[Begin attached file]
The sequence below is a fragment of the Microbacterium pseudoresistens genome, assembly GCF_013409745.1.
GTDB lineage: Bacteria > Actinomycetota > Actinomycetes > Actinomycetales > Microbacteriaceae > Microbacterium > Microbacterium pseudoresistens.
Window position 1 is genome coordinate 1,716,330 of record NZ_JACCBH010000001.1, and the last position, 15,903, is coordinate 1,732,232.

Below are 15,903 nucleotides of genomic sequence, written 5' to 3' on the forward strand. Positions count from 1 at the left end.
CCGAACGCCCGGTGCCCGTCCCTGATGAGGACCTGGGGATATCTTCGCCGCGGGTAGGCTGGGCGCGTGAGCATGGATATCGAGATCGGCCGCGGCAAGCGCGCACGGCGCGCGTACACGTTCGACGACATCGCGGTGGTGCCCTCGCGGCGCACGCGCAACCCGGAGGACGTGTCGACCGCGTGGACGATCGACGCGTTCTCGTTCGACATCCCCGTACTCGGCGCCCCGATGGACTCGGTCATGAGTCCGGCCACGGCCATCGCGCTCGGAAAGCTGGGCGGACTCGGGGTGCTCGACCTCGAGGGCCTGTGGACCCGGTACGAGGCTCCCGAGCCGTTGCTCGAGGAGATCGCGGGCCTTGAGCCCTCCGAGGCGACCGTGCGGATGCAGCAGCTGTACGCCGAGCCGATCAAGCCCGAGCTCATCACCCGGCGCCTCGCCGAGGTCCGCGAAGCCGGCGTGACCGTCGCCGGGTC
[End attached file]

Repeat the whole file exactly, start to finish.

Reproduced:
The sequence below is a fragment of the Microbacterium pseudoresistens genome, assembly GCF_013409745.1.
GTDB lineage: Bacteria > Actinomycetota > Actinomycetes > Actinomycetales > Microbacteriaceae > Microbacterium > Microbacterium pseudoresistens.
Window position 1 is genome coordinate 1,716,330 of record NZ_JACCBH010000001.1, and the last position, 15,903, is coordinate 1,732,232.

Below are 15,903 nucleotides of genomic sequence, written 5' to 3' on the forward strand. Positions count from 1 at the left end.
CCGAACGCCCGGTGCCCGTCCCTGATGAGGACCTGGGGATATCTTCGCCGCGGGTAGGCTGGGCGCGTGAGCATGGATATCGAGATCGGCCGCGGCAAGCGCGCACGGCGCGCGTACACGTTCGACGACATCGCGGTGGTGCCCTCGCGGCGCACGCGCAACCCGGAGGACGTGTCGACCGCGTGGACGATCGACGCGTTCTCGTTCGACATCCCCGTACTCGGCGCCCCGATGGACTCGGTCATGAGTCCGGCCACGGCCATCGCGCTCGGAAAGCTGGGCGGACTCGGGGTGCTCGACCTCGAGGGCCTGTGGACCCGGTACGAGGCTCCCGAGCCGTTGCTCGAGGAGATCGCGGGCCTTGAGCCCTCCGAGGCGACCGTGCGGATGCAGCAGCTGTACGCCGAGCCGATCAAGCCCGAGCTCATCACCCGGCGCCTCGCCGAGGTCCGCGAAGCCGGCGTGACCGTCGCCGGGTC